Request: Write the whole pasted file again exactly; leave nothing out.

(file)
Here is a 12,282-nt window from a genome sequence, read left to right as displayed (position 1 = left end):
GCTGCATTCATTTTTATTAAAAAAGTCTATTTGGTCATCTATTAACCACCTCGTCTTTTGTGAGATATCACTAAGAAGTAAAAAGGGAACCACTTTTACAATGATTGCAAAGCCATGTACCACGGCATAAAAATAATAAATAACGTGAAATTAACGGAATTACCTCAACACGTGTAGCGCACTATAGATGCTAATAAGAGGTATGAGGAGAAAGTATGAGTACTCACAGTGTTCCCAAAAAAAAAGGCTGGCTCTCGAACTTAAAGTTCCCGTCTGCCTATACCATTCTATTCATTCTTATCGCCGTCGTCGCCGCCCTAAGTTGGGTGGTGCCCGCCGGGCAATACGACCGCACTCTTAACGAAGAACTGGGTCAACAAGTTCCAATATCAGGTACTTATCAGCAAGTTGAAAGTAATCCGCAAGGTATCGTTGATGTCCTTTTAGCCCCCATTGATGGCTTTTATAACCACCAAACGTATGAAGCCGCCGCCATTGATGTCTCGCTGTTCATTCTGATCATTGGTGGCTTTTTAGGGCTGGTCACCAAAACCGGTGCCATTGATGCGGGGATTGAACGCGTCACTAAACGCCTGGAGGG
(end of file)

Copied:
Here is a 12,282-nt window from a genome sequence, read left to right as displayed (position 1 = left end):
GCTGCATTCATTTTTATTAAAAAAGTCTATTTGGTCATCTATTAACCACCTCGTCTTTTGTGAGATATCACTAAGAAGTAAAAAGGGAACCACTTTTACAATGATTGCAAAGCCATGTACCACGGCATAAAAATAATAAATAACGTGAAATTAACGGAATTACCTCAACACGTGTAGCGCACTATAGATGCTAATAAGAGGTATGAGGAGAAAGTATGAGTACTCACAGTGTTCCCAAAAAAAAAGGCTGGCTCTCGAACTTAAAGTTCCCGTCTGCCTATACCATTCTATTCATTCTTATCGCCGTCGTCGCCGCCCTAAGTTGGGTGGTGCCCGCCGGGCAATACGACCGCACTCTTAACGAAGAACTGGGTCAACAAGTTCCAATATCAGGTACTTATCAGCAAGTTGAAAGTAATCCGCAAGGTATCGTTGATGTCCTTTTAGCCCCCATTGATGGCTTTTATAACCACCAAACGTATGAAGCCGCCGCCATTGATGTCTCGCTGTTCATTCTGATCATTGGTGGCTTTTTAGGGCTGGTCACCAAAACCGGTGCCATTGATGCGGGGATTGAACGCGTCACTAAACGCCTGGAGGG